A few days ago we were sitting outside at Cafe Orlin, enjoying our weekly “date lunch.” Sitting next to us were two young men talking business. Their voices threatened to drown out our quiet conversation.
As a writer, though, my ears perked up during a brief exchange that sounded like a faint, uncertain gay proposition. “Oooh, I thought. Material.”
About that time, a bicyclist had a confrontation with a car. He seemed more shaken up than injured, though his bike didn’t fare so well. Someone noticed he had dropped his cell phone in the street during the melee, and the cafe customers mustered their voices in unison to tell him.
Stories, stories, stories everywhere. In my daily East Village adventures, they jump out at me from street corners, drop down from the sky, swirl among the fallen autumn leaves. Some are funny, some are sad, all are interesting, and my creative well is filling more and more each day.
We’re always looking for good stories, and that includes those found in the theater. Having visited many times in the last several years since our daughter moved here, we have enjoyed many productions. Over time, though, I’ve grown restless with Broadway, which is forced for economic reasons to play it safe. There are always the shows that poke fun at the Broadway beast, self-conscious musicals that, like Kardashian mirror selfies, get tiresome after the first thousand or so.
Because we’re spending five months in NYC, we are looking for off-Broadway productions, good stories, works in development, the hidden gems of a city with boundless creative energy.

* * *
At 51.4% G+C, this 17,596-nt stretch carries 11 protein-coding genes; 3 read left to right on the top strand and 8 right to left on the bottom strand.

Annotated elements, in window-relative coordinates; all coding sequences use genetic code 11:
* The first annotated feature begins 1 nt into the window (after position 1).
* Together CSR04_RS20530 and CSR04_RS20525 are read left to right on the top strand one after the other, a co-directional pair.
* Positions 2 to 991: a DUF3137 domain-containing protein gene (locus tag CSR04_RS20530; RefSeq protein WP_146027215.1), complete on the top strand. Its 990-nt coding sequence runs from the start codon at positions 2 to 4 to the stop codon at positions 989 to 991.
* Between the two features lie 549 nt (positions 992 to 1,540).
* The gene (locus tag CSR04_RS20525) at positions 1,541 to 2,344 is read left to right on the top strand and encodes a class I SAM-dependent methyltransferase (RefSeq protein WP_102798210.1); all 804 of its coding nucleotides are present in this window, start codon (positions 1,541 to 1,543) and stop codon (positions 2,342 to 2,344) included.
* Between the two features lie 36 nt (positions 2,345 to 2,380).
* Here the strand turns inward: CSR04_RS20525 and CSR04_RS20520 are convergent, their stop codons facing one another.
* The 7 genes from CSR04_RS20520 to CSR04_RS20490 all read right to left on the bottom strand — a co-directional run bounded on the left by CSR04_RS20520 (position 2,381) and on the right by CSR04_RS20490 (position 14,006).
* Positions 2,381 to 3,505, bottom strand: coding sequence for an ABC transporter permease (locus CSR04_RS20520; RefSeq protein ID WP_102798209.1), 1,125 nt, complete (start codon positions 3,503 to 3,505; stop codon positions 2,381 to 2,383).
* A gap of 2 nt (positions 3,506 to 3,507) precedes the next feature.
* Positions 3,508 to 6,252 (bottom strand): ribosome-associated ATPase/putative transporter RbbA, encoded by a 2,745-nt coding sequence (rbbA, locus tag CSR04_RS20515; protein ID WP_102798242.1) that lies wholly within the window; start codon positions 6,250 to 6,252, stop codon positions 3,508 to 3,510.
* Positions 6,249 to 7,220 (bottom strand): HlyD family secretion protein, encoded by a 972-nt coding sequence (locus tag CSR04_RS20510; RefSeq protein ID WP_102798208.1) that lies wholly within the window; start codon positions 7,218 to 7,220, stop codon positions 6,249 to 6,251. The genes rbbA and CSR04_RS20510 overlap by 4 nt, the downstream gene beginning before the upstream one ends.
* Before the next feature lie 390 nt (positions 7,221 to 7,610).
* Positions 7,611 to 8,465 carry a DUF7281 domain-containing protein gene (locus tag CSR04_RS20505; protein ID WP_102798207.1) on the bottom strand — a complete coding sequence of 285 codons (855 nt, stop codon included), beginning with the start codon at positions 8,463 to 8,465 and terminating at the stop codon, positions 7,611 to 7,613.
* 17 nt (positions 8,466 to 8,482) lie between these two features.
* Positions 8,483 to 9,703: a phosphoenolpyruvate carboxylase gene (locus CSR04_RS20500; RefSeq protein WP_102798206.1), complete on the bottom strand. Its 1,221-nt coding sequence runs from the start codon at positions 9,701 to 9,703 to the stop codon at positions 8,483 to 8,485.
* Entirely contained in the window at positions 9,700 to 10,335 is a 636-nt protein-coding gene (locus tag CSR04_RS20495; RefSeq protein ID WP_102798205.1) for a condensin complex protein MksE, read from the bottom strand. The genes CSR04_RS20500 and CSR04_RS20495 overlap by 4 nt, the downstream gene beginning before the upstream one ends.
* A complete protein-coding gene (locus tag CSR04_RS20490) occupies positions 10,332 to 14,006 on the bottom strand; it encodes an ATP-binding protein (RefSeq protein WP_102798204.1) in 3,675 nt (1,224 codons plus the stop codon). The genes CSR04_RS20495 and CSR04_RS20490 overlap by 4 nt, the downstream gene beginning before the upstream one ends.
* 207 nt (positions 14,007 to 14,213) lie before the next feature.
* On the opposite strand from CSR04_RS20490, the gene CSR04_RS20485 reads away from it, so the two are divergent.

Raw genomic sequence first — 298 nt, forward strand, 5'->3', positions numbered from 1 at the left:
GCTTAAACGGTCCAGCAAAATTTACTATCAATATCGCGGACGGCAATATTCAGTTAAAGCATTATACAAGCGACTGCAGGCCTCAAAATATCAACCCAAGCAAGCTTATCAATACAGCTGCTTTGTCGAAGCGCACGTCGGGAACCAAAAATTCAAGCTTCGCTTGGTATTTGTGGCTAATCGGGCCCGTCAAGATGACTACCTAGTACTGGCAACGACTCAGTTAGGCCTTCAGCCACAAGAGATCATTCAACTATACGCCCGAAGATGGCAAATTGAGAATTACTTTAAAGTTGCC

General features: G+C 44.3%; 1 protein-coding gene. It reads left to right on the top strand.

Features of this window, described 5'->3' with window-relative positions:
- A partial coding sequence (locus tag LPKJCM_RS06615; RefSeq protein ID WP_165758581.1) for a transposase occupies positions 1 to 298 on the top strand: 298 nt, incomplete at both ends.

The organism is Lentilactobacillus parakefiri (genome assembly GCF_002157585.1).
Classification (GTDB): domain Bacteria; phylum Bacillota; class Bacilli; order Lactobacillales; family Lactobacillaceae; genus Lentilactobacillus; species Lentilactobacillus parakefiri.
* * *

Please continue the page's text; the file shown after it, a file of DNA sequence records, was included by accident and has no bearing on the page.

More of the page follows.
Our first show did not disappoint. Barbeque is a dysfunctional family drama with a big twist that’s revealed just before intermission. It begins with parallel stories of a black family and a white family having barbeques in the park. The barbeques are a subterfuge, though, with the real intention to stage interventions for a drug-addicted sister. The rest of the family members are ill-qualified to conduct the interventions, patterning them from a television show.
At first, I struggled to accept the concept of intervention as fodder for comedy. The story comes across, at first, as more sad than anything, and not funny at all. However, when the cast reveals its twist, things get interesting, and the second half amps up the volume. Our laughter is sometimes painful and often self-conscious…but we laugh nonetheless.
Barbeque, performed at The Public Theater, is quirky, strange, and fun — a worthy first outing in search of good, original work.